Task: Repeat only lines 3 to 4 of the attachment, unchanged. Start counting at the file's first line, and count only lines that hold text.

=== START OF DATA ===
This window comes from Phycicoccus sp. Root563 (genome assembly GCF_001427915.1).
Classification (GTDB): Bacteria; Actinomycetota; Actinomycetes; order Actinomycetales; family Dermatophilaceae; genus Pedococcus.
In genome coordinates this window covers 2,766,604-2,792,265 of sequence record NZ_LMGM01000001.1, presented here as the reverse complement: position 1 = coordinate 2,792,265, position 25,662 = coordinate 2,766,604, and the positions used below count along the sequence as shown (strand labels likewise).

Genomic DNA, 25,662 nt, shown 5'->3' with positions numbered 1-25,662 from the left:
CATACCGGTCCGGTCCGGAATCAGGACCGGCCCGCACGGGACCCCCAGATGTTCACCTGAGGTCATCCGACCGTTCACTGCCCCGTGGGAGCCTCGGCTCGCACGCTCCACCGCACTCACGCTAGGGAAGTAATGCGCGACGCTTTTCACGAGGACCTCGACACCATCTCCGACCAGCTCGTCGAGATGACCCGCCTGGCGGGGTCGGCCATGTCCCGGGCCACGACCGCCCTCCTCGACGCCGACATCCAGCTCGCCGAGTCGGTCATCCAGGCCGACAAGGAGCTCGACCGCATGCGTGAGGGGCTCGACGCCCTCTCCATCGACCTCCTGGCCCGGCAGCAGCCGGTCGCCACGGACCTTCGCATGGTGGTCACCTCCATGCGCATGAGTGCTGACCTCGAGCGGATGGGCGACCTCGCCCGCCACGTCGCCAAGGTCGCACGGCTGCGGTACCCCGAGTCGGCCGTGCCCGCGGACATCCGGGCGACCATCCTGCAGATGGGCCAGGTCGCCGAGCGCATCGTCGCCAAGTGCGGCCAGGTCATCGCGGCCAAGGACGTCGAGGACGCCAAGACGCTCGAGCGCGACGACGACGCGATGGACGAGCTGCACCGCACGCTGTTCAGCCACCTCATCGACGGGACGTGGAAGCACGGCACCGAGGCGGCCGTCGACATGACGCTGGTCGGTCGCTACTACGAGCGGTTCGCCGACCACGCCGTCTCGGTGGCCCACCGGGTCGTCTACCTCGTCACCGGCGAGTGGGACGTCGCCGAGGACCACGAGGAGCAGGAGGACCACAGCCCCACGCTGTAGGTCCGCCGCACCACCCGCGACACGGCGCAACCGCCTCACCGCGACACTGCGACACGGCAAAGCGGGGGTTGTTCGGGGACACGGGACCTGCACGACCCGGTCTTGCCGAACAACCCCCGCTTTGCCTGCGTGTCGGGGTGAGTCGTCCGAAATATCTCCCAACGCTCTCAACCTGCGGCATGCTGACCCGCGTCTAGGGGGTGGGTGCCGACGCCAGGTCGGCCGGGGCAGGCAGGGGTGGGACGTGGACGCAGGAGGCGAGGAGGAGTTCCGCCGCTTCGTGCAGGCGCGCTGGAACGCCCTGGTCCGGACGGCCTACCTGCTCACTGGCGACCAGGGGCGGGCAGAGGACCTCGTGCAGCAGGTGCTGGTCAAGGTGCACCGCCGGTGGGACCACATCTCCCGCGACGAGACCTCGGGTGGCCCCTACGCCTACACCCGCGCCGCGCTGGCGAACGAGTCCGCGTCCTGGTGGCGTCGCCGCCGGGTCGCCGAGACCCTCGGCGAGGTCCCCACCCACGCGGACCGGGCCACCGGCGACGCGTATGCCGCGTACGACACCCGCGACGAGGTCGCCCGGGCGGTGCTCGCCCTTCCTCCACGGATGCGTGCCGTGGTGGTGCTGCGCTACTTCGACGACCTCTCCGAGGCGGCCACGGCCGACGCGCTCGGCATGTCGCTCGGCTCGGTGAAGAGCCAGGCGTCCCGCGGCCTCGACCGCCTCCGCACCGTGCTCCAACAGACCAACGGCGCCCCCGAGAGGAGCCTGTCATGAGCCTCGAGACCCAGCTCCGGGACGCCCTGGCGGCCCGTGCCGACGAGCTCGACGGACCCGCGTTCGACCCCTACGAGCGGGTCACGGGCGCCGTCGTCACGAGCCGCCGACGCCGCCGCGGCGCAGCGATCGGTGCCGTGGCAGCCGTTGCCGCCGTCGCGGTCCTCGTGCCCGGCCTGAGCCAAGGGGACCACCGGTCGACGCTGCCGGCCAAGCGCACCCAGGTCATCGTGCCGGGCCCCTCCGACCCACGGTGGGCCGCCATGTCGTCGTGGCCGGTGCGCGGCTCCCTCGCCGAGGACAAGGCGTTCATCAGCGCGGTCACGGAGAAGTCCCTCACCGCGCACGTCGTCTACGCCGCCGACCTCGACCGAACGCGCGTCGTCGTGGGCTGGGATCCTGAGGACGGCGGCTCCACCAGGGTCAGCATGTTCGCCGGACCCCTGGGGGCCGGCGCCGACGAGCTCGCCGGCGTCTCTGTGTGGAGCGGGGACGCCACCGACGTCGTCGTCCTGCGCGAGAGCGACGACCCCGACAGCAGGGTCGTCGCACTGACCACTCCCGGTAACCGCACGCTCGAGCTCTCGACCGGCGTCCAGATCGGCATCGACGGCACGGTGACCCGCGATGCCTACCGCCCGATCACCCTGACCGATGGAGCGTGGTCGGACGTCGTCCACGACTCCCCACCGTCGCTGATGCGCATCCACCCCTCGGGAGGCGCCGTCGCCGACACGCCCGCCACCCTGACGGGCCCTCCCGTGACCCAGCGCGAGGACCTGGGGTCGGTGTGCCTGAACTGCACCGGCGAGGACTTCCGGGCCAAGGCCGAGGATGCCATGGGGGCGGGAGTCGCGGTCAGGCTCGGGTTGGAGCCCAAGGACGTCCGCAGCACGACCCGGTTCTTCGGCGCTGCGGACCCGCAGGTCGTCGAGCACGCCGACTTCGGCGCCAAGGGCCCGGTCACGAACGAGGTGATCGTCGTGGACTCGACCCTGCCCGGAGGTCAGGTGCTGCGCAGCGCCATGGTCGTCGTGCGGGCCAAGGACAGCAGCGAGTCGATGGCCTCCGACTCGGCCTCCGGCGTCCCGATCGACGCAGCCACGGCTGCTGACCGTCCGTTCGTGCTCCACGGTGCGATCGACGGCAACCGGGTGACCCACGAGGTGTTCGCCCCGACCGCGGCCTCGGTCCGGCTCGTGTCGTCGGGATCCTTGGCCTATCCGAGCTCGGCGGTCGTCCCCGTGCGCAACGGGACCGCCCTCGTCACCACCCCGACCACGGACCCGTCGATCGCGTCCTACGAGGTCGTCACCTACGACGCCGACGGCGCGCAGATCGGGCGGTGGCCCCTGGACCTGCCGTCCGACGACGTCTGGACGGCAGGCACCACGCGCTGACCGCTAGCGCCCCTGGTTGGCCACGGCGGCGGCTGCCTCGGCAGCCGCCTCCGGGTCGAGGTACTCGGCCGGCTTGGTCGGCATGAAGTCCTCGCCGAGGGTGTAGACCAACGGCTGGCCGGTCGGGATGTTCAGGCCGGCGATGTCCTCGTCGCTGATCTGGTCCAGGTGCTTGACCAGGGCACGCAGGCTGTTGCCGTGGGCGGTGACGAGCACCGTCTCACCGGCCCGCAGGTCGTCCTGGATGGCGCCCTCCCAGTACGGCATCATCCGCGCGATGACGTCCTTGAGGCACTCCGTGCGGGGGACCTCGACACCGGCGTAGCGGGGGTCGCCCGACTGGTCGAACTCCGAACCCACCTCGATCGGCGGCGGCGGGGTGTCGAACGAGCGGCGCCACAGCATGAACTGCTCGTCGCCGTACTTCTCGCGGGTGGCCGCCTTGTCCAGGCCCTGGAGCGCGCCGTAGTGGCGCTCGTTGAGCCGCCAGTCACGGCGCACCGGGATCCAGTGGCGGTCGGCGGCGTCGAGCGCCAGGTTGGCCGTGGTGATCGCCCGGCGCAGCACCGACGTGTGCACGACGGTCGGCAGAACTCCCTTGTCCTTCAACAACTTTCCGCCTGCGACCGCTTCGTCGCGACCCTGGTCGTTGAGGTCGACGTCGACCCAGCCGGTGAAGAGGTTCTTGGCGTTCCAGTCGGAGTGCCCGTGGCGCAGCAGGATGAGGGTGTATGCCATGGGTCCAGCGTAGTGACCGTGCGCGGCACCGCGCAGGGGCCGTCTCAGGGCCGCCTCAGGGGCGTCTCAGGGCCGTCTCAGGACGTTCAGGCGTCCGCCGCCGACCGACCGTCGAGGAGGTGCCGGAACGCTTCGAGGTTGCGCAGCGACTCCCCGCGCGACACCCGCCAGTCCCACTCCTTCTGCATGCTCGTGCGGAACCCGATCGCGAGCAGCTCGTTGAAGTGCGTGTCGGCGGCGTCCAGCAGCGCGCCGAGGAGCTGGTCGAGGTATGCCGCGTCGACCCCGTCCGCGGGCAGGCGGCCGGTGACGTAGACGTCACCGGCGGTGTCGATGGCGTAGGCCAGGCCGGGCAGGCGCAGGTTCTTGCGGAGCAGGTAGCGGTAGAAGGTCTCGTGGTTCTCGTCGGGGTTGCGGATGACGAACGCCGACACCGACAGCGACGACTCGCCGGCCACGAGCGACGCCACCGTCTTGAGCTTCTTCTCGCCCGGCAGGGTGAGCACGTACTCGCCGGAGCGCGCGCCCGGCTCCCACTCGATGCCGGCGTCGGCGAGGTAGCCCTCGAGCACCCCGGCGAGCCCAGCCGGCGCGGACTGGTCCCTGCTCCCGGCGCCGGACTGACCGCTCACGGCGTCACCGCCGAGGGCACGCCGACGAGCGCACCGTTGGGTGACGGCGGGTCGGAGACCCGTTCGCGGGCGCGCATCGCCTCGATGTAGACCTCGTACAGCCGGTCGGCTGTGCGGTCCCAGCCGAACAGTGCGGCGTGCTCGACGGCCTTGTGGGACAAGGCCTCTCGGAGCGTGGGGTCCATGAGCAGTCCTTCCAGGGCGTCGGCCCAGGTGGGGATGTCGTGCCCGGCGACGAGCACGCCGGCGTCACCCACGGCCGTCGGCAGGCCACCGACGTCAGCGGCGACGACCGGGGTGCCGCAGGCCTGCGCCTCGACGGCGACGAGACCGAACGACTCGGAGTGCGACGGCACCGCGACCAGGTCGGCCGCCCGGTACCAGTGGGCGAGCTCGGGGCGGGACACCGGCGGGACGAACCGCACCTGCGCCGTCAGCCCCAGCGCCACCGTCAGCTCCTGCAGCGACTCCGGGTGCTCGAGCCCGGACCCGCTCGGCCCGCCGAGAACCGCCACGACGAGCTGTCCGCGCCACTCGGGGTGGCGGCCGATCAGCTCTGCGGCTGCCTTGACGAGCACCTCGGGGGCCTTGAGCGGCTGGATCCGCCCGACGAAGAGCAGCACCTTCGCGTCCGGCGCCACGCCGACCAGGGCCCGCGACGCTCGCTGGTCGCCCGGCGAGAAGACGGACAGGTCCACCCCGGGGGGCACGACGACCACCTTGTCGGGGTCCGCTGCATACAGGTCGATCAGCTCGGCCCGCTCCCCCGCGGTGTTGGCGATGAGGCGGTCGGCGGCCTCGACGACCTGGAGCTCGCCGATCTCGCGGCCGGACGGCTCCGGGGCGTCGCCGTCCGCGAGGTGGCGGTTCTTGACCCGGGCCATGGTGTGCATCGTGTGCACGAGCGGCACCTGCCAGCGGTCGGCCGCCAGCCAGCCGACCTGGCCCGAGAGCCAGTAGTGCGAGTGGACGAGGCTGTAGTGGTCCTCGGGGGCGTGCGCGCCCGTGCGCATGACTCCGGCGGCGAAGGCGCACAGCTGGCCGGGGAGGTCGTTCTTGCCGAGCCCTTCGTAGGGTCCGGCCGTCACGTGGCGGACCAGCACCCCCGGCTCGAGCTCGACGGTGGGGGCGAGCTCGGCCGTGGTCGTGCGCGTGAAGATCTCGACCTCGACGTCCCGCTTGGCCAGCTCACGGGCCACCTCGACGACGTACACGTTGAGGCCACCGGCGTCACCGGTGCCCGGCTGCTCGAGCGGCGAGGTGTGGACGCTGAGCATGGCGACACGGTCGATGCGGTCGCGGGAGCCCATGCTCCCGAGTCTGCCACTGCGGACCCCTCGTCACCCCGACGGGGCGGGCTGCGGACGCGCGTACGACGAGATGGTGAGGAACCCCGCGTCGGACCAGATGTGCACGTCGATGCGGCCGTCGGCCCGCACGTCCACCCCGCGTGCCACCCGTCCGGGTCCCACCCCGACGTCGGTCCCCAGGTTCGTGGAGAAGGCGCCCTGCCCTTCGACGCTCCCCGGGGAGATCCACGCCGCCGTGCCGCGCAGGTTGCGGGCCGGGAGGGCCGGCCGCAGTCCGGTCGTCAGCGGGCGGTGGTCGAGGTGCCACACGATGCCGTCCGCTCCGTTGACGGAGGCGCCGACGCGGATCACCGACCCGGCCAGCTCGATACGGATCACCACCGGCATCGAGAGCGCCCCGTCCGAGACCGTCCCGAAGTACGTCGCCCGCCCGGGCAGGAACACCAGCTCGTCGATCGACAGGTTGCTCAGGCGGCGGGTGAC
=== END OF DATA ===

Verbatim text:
In genome coordinates this window covers 2,766,604-2,792,265 of sequence record NZ_LMGM01000001.1, presented here as the reverse complement: position 1 = coordinate 2,792,265, position 25,662 = coordinate 2,766,604, and the positions used below count along the sequence as shown (strand labels likewise).

Genomic DNA, 25,662 nt, shown 5'->3' with positions numbered 1-25,662 from the left: